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Effect of random errors when selecting top candidates with a panel of experts

by Elias Hernandis • Published Jan. 18, 2024 • Tagged maths, simulations, python

This weekend I was talking to someone on the board of a scientific association which organizes a biyearly congress. Like in many other congresses, attendees are encouraged to submit abstracts for evaluation by a panel of experts, who select the top proposals for oral presentations and posters.

The review process so far has been a two-step process that looked something like this:

  1. Each judge reviews all abstracts individually and puts forward a proposal with the top N abstracts they liked the most.
  2. The panel meets and discusses all abstracts nominated by at least one judge and come up with a final list of abstracts that would get presented or displayed as posters.

The panel is made up of nine experts, and, under the current system, every judge would review each abstract multiple times. However, the congress has been steadily growing to the point where they now get around 1000 submissions per edition.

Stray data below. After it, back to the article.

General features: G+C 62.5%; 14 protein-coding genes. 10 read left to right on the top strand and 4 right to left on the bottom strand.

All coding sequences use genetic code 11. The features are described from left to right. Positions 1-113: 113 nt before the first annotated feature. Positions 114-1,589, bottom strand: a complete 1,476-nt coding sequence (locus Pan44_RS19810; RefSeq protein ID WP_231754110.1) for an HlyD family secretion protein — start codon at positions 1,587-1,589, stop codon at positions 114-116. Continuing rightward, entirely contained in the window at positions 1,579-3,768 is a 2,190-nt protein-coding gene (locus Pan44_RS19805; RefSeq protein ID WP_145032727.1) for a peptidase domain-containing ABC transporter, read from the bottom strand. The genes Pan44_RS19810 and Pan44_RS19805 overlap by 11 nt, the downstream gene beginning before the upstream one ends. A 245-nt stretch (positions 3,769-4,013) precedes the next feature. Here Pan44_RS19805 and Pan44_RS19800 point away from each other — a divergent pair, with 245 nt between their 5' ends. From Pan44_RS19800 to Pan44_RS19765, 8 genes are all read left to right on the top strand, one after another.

The reason everyone reviews every abstract is because they want to ensure fairness, but I was wondering how things would look like if we applied some form of system where each judge only had to review a fraction of the total abstracts, at least for the first round. I'm sure many such systems have been proposed and analyzed formally, but I wanted to run a couple of simple simulations inspired by how RAID stores data to get a sense of how much time would be saved and how different the results would be compared to the original system.

Evaluating the everyone-reviews-everything system

Before proposing strategies where each abstract is reviewed only by a subset of the panel, I wanted to check how the inherent errors and biases that judges will make when evaluating each abstract affect the number of abstracts that would move on to the second round.

To be able to carry out our simulations we'll make a few assumptions: